Players to watch: Think Tyndall likes his chances with Harper and star forward Kenneth Faried? He called Faried his Gordon Hayward and compared Harper, who has shown his ability to take the last shot, to Shelvin Mack of Butler. For Richmond, Anderson proved himself to be a shot-maker against Vanderbilt. Leading scorer Justin Harper struggled with his shot, and the Spiders could use a big day from their senior.

What to look for: Faried is one of the stars of the tournament so far, and he didn’t even have a great offensive game against Louisville. But Faried is so dominant a rebounder and such an athletic presence in the middle that he impacts the game in so many ways.

“We know he doesn’t give a lot of second shots on the offensive end,” Anderson said of the nation's leading rebounder. “It’s going to be tough to stop him."

Richmond could try containing Faried with the 6-foot-10 Harper, relying on his ability to shoot from long range. But lest we forget: Anderson will be a tough matchup for Morehead State, as well.

No. 11 seed Gonzaga (25-9) vs. No. 3 seed BYU (31-4), approx. 7:45 p.m. ET

How they got here: BYU was the only favorite in Denver that did not get upset in the first day of action, as the Cougars dispatched of Wofford with a 74-66 win. Jimmer Fredette scored 32 points, and he also got help with Charles Abouo, Noah Hartsock and Logan Magnusson scoring 10 points apiece. Gonzaga dominated St. John’s with an 86-71 win in which Marquise Carter scored a career-high 24 points and Steven Gray and Elias Harris also had big nights.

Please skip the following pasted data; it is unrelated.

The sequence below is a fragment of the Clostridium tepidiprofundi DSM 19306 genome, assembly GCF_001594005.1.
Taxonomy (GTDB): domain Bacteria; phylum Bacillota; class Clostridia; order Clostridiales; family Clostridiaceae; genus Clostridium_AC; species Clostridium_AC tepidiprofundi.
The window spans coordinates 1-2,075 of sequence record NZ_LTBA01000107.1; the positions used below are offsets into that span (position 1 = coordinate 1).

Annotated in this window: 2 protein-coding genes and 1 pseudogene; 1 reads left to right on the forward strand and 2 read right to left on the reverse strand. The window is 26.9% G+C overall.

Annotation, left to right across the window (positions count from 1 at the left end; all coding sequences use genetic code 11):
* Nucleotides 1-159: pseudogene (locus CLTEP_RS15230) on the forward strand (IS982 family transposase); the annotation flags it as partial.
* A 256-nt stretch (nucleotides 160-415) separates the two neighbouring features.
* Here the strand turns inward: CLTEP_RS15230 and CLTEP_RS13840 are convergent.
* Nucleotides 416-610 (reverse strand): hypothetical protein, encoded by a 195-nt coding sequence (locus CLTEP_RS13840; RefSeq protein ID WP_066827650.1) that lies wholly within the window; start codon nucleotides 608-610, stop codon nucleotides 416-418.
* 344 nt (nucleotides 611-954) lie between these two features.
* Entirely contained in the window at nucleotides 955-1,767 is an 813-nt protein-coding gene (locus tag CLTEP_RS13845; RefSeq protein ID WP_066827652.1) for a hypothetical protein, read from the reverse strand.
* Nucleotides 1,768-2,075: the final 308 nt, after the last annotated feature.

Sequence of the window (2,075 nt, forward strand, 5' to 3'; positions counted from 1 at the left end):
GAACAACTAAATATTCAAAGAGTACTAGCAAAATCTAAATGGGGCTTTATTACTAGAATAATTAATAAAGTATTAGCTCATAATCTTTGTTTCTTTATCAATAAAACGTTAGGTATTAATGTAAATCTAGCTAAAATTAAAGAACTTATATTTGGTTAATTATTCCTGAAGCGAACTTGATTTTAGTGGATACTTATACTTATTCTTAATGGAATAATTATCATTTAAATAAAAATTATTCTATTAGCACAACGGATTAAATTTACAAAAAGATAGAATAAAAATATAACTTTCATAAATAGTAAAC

Storyline: Not since Danny Ainge was leading Brigham Young have the Cougars been in the Sweet 16, and now it’s Fredette who will try to take them there 30 years later. BYU has won its first tourney game in each of the past two years, but now wants to make a deeper run. For Gonzaga, the perennial dangerous underdog, the Zags want to continue proving themselves as a team and program to be reckoned with. A win against BYU and the national scoring leader Fredette would be yet another milestone victory.

Players to watch: Again, look for Fredette to carry the scoring load despite the opponent’s best efforts to contain him. And in a game with huge ramifications, expect a big dose of him. But Gonzaga does have the advantage of having 7-foot center Robert Sacre to try to exploit a BYU frontcourt missing the post presence of Brandon Davies. Sacre, after helping the Zags dominate St. John’s on the glass, indicated he was looking forward to the matchup against BYU. “A little bit, but they still have Jimmer,” he said.

What to look for: While limiting the damage Fredette does is a must, this game could come down to how well Gonzaga can exploit its height advantage with Sacre, along with the 6-5 guard Gray and 6-7 forward Harris, who are both dynamic players.

“They’re a very big team,” Fredette said. “They got to the offensive glass very well. They get a lot of second-chance opportunities, which gives them a lot of energy.”

Gonzaga will have to continue to get good guard play as well from Carter and point guard Demetri Goodson in order to slow down Fredette and Jackson Emery.

SPONSORED HEADLINES